A spokesperson for the Executive Office of Veterans Services said after the hearing that waiving license plate fees would not impact operations at the two homes. Revenue from the fees is spent on capital projects, equipment, consultants and administrative support, according to the spokesperson, who added that money from license plate fees is not always spent.

Veterans could also choose to donate $40 to the homes once their fees are waived under the bill, the spokesperson said.

Healey unveiled the legislation on Nov. 9. Lawmakers on the panel offered vocal praise as they dove into the topic Tuesday.

Sen. Michael Rush, the committee's current vice chair who helmed it in the past, said Massachusetts historically has been able to offer some of the best veterans benefits in the country "because of caring individuals who come to this building and want to make things better for the veterans, the Gold Star families and all of their families."

"That tradition is continuing through this piece of legislation, and I just wanted to sincerely say thank you for making this a priority," Rush, a West Roxbury Democrat, told Healey and Santiago. "Keep up the great work."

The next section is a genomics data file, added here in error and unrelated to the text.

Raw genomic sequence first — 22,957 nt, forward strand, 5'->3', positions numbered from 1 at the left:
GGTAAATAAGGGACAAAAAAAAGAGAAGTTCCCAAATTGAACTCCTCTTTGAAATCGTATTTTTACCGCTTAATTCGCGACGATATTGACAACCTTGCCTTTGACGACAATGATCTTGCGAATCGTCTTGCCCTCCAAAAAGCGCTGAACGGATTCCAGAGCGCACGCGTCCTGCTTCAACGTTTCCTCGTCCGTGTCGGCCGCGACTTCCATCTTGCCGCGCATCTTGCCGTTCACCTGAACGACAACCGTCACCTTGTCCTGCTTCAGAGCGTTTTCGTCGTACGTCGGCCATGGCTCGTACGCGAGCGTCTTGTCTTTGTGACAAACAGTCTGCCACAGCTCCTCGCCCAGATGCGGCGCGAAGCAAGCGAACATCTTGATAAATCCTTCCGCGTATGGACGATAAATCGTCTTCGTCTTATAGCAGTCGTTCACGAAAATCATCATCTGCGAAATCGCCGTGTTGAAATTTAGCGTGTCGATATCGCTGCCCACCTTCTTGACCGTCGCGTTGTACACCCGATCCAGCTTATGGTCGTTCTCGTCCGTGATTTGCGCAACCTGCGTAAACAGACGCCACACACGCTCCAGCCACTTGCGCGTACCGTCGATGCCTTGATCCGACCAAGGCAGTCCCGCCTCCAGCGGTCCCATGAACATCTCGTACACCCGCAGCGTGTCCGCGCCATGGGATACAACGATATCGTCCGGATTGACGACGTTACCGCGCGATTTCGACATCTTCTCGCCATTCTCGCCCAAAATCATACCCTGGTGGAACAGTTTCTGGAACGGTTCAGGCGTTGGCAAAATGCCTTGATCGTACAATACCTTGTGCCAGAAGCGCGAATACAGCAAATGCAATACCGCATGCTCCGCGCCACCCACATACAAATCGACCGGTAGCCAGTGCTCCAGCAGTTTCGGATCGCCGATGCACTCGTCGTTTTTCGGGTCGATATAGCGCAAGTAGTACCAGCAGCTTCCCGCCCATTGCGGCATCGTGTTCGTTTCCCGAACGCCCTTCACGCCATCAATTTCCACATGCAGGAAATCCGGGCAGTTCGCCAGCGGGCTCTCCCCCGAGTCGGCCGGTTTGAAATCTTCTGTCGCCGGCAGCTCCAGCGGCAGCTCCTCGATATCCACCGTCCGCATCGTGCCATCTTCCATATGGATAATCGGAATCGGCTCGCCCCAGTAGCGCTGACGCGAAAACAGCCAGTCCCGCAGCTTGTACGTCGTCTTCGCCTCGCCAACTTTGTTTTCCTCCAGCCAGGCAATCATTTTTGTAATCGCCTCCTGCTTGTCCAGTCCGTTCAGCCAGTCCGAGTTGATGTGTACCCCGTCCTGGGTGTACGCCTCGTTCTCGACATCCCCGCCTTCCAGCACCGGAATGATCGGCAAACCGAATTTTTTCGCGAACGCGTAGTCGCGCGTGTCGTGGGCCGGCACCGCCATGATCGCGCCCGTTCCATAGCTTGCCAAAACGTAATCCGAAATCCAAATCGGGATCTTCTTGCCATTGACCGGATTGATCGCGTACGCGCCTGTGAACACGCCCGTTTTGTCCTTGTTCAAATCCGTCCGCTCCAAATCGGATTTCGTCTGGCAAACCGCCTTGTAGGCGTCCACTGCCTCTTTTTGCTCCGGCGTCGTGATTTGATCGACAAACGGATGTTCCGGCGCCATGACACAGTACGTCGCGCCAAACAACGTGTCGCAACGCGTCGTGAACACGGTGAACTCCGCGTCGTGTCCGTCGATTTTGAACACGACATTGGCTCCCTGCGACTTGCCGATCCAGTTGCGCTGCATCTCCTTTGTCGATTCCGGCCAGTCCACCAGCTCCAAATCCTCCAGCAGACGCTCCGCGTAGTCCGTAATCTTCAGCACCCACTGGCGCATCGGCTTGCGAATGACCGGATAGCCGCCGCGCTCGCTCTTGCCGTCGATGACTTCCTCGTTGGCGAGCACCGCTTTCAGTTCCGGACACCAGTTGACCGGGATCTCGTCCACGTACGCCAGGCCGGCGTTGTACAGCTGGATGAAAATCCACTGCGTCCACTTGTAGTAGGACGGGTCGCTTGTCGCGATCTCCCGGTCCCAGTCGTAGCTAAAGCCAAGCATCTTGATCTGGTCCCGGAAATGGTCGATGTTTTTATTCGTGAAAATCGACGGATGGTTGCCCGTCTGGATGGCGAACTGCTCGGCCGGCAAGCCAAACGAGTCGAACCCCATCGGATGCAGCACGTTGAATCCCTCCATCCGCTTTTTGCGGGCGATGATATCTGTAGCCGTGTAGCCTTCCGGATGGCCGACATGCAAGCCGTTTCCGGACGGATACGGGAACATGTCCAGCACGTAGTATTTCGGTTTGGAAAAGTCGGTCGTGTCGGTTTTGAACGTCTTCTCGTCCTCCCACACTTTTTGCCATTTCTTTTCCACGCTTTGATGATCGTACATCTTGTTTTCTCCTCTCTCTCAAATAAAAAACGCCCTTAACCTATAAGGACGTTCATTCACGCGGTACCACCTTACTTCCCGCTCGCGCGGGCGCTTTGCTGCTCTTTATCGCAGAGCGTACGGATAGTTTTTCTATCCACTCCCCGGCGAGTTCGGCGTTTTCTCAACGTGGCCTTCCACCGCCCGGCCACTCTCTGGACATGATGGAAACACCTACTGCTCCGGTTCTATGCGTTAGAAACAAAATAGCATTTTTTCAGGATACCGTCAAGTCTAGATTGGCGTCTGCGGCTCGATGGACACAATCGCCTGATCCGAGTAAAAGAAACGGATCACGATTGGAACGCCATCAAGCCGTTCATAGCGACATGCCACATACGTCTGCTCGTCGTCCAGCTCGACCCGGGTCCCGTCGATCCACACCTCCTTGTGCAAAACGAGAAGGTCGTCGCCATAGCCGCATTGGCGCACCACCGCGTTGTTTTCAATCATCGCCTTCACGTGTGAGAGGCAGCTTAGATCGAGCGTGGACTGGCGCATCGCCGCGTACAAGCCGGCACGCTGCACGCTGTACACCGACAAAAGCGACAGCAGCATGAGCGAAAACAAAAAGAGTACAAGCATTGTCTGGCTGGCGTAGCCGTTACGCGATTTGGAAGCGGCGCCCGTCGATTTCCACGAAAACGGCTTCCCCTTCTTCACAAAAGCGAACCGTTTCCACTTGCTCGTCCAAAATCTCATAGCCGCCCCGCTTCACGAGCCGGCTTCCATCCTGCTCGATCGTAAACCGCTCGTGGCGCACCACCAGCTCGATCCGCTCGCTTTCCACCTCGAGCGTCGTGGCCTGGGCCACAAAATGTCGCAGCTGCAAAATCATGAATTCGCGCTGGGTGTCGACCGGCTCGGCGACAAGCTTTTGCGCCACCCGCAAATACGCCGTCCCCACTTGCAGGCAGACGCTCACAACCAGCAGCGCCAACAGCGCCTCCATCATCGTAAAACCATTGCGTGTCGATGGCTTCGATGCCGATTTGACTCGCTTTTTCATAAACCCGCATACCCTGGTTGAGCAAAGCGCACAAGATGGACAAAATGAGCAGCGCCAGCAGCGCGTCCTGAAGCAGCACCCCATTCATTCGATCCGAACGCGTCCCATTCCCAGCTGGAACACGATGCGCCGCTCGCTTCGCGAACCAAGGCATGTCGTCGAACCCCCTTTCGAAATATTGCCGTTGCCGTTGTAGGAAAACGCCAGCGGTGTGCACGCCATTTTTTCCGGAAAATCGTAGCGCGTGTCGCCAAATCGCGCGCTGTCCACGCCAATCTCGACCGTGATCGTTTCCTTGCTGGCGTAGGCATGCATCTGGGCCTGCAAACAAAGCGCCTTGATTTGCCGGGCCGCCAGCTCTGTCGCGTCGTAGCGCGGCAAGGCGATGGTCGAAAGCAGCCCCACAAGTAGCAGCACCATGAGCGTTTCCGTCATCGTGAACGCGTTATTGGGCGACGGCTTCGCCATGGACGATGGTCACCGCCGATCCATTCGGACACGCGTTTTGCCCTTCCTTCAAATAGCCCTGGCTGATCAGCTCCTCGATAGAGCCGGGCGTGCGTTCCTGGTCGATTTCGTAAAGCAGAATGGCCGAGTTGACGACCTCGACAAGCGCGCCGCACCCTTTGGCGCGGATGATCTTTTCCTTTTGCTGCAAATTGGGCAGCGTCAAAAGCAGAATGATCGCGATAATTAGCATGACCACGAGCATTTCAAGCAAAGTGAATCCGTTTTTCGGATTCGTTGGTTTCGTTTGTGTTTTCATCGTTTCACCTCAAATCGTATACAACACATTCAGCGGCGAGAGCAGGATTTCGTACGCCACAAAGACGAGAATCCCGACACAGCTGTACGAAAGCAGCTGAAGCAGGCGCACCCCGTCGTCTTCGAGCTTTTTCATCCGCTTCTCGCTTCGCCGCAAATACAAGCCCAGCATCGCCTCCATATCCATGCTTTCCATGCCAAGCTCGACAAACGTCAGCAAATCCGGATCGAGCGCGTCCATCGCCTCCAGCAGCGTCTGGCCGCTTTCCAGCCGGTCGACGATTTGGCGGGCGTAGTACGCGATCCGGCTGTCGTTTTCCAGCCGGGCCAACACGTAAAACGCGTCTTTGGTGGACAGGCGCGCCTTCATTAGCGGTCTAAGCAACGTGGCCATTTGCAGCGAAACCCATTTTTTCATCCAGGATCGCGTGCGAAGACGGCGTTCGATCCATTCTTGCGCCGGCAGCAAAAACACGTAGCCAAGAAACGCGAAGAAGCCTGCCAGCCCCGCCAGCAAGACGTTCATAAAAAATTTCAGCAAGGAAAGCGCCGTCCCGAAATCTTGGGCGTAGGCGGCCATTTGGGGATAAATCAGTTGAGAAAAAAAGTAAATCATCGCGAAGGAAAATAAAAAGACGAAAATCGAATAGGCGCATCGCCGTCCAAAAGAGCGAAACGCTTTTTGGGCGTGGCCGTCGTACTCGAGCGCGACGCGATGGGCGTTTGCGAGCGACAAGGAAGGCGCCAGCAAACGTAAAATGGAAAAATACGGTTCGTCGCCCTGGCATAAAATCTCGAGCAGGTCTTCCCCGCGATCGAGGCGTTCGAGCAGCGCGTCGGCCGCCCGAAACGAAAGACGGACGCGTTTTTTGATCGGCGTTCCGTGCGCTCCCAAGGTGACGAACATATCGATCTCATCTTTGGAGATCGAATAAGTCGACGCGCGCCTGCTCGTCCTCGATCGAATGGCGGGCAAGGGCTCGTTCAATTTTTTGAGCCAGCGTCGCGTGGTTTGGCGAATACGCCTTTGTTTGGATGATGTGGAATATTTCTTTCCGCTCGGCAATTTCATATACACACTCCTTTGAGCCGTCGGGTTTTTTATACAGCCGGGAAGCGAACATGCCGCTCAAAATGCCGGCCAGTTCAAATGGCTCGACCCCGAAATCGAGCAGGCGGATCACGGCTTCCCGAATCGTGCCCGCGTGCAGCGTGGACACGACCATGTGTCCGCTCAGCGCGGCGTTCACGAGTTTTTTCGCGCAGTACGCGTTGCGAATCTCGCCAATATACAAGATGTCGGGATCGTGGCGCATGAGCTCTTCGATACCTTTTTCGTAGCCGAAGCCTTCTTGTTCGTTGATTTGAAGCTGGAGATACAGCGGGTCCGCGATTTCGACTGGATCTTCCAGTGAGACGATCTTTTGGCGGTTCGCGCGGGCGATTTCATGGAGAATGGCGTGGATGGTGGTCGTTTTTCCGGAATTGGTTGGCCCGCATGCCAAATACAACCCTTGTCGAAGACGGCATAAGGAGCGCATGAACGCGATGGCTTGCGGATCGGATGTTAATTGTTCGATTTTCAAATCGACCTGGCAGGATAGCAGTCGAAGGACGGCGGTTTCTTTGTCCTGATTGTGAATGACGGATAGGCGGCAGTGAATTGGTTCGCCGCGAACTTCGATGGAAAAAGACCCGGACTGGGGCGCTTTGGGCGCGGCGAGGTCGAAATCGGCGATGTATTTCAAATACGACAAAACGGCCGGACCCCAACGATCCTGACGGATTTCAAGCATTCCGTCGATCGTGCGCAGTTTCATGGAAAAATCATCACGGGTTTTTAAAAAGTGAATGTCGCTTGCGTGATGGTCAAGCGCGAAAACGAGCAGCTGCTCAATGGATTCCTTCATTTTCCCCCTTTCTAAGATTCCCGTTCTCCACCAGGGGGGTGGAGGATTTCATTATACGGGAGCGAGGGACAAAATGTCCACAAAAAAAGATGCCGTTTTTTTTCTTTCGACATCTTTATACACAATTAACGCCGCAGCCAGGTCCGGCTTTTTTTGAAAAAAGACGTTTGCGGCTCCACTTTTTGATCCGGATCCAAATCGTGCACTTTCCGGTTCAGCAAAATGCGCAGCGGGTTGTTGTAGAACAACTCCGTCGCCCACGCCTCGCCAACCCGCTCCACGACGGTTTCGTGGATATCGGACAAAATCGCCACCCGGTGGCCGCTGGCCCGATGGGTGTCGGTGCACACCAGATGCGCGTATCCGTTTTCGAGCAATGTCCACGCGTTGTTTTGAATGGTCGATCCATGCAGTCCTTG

Committee co-chair Sen. John Velis of Westfield opened the hearing by calling for a moment of silence in honor of U.S. Navy SEAL Christopher Chambers, who was identified this week as one of two servicemembers who died during a mission off the coast of Somalia on Jan. 11.

The senator noted that Chambers attended Westfield High School, and said his wife went to school and competed on the same swim team as the SEAL.

"Hearing some of the stories, the humanity, the type of person he was -- we lost a good one," Velis said at the hearing. "A lot of times when we hear about our servicemembers and when they lose their lives or are hurt, a lot of times we hear it on the news and it's distant, it's far. This one wasn't."

Healey and Santiago mourned the loss of Chambers in statements on Tuesday, and the governor during the hearing referenced other Massachusetts natives who died during military service in the past year.

"It just seems like this year, we've seen and experienced a lot of heartache," she said.

Healey soon added, "It is ever more incumbent upon us, and the best way to honor a hero like Chris Chambers is to make sure we put forward the very best in terms of what we can do."